Early January, I headed to Glasgow for the weekend to see friends. When I arrived Friday evening, they surprised me by asking if I’d be up for a day trip to the Highlands on Saturday.
When they mentioned we could stop in Oban, home to one of my favourite whiskies, I was all in.
Oban (pronounced “oh-bin”) is a sleepy resort town on Scotland’s western coast. The name translates to ‘little bay’ in Gaelic, and once you’re there, you see why the name suits the town- life in Oban is centered around the bay.
Since we’d be drinking whisky and pints, we took the train from Glasgow, which took just about 3 hours. It’d be faster to drive, but we enjoyed being able to relax on the train. Plus, the train journey was stunning- you venture through Loch Lomand for part of it.
Arriving in Oban, I was instantly excited- morning fog was just starting to lift, the tide was rolling in, and bagpipes were playing faintly in the distance. Oban was everything I’d hoped my first experience in the Highlands would be- whisky tastings, oysters from the loch, a proper chippy and plenty of time to explore sloping, stone streets.
Whether you’re into whisky or not, Oban is a perfect place to stop for a day if you’re in the midst of exploring the Highlands, or just looking for a break from the city pace of Glasgow. It’s the largest town in the Argyll & the Isles, situated between the sea and the mountains.
It’s a small town, but there’s plenty to keep you occupied for at least a day- longer if you decide to visit some of the surrounding islands.
- Visit Oban Distillery: The distillery is one of the oldest in Scotland and also unique in that it’s located right in the city centre of Oban. Because the distillery is in city centre, there’s not really any room for it to expand, which is why the amount of Oban whisky produced every year is much lower than some of Scotland’s other leading whiskies. For £12, you’ll get an hour long tour of the distillery chock full of knowledge about how whisky is made, as well as tips on tasting, a few samples and a signature glass.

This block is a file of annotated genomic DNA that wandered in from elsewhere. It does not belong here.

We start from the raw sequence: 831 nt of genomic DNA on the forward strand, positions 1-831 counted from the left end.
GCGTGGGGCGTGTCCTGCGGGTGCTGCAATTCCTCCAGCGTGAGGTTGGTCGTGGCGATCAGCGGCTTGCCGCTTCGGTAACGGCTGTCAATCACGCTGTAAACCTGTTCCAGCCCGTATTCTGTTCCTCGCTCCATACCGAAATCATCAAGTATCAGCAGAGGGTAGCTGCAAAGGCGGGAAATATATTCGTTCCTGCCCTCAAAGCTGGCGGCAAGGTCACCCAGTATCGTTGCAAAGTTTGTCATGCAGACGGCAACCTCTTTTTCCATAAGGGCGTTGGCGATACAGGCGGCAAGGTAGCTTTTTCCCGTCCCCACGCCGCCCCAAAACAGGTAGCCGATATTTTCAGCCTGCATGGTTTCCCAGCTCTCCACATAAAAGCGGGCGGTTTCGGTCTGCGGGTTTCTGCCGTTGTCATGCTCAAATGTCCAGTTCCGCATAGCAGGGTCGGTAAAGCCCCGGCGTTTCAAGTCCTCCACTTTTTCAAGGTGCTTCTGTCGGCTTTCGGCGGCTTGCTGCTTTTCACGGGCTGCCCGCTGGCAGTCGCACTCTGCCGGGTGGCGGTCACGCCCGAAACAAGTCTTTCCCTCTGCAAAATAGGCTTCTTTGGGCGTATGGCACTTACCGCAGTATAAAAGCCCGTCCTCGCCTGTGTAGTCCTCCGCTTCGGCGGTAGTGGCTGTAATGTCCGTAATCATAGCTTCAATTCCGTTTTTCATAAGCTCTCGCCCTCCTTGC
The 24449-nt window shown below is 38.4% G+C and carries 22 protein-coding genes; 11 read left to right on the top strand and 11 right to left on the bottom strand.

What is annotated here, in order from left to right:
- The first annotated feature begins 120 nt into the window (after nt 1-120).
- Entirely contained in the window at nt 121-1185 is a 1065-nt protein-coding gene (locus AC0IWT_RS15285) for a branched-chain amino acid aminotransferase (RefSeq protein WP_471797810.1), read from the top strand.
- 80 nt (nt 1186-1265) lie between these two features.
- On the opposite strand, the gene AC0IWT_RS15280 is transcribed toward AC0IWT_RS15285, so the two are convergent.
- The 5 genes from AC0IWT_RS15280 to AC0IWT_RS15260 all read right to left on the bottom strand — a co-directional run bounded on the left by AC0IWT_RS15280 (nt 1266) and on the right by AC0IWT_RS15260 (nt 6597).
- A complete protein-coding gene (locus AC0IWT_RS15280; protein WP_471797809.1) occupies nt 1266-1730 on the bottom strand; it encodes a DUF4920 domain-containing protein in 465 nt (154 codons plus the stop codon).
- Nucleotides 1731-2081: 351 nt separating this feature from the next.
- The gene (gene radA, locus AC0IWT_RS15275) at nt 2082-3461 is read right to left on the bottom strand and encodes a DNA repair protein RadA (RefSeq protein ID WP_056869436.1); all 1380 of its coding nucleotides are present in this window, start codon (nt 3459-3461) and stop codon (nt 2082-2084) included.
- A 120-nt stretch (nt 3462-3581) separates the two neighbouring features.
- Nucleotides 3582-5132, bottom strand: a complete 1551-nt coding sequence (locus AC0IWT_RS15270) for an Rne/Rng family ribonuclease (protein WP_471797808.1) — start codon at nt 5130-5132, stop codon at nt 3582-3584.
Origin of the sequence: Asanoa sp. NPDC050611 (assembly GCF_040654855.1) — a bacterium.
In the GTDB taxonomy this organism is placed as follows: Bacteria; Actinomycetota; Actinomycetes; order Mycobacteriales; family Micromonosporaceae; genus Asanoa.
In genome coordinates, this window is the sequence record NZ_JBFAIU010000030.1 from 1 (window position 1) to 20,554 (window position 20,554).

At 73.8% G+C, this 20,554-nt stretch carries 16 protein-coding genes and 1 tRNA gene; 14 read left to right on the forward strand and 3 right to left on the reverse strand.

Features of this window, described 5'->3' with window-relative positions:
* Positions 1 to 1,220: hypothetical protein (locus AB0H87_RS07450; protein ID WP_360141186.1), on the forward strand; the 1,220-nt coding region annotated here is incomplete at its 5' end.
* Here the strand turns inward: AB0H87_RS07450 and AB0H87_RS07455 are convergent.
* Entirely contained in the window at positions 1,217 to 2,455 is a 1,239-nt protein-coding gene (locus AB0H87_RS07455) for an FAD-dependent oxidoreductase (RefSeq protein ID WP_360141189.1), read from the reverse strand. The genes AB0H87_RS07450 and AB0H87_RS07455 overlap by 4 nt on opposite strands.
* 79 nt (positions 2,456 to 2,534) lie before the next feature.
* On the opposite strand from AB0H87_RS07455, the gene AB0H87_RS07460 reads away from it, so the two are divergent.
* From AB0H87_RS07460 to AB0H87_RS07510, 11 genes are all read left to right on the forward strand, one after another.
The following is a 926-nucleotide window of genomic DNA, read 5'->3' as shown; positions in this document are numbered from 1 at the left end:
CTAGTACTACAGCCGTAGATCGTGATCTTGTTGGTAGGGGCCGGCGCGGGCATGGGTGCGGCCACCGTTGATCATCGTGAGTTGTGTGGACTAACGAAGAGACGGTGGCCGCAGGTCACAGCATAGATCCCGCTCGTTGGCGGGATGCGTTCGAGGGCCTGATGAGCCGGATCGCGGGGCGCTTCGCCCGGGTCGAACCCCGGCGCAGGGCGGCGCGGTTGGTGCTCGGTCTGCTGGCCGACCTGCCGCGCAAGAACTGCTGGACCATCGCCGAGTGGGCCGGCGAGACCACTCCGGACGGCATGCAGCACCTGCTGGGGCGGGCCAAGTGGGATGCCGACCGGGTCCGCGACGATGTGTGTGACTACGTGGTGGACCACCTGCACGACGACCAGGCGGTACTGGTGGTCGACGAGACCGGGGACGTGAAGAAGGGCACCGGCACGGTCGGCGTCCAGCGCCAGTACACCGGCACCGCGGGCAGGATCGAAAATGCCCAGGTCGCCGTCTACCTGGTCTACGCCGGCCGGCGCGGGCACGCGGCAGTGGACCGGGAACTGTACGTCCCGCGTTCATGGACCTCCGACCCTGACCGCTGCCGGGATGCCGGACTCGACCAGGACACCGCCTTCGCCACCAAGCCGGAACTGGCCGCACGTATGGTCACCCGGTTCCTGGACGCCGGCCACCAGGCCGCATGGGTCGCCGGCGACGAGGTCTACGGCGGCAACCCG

- Admire town from above at McCaig’s Tower: Said to be based on the Coliseum, the tower was planned to be more elaborate but was never finished because the builder, John Stuart McCaig died suddenly from cardiac arrest. McCaig had wanted to build a monument to his family and intended the building to be an art gallery and museum. The tower is only a 10-15 minute walk uphill from the centre of town to reach the tower, where beautiful views of Oban Bay await.
- Savour Seafood: Oban is the ‘seafood capitol’ of Scotland, which means its packed with amazing seafood restaurants where the food comes directly from the fishing boats anchoring at the harbour. We’re talking amazing oysters, lobsters, mussels and crabs for pretty affordable prices
- Don’t miss eating at Ee-usk, a place that came highly recommended to us and for good reason- it’s excellent. We stopped in for lunch and were delighted to see a lunch special- £15 for three courses: seafood chowder, garlicky steamed mussels, and clootie dumpling (a Scottish delicacy) for dessert. I’m a vegetarian 99% of the time, but will make a special exception a handful of times a year to try seafood, and I’ve got to say- Ee-usk was some of the best I’ve ever had (outside of Japan and Norway)
- The fish and chips at the local chippies was also great- we ordered cheese chips from George Street Fish and Chip Shop, and were shocked at how large our serving was for only £3!
- Wander the sloping streets, popping in and out of shops as you’d like. There were so many cute, small shops we enjoyed browsing- one for candles, another for soaps. The Little Potting Shed Cafe is a good spot for coffee (vegan cafe).
- Before you head on with your journey, pop in one of the city’s pubs (I hear the party scene at night can get pretty wild) for a pint. We liked Brew and Co for watching the sun set over the harbour and Cuan Mor for drinks with Scottish inspired snacks.
Someday, I’d like to plan a proper trip around the Highlands. This first taste of Oban and the Scottish countryside was spectacular, safe to say I’ll be back Scotland.
Have you ever been to the Highlands? Which towns in Scotland are your favourite ones to visit?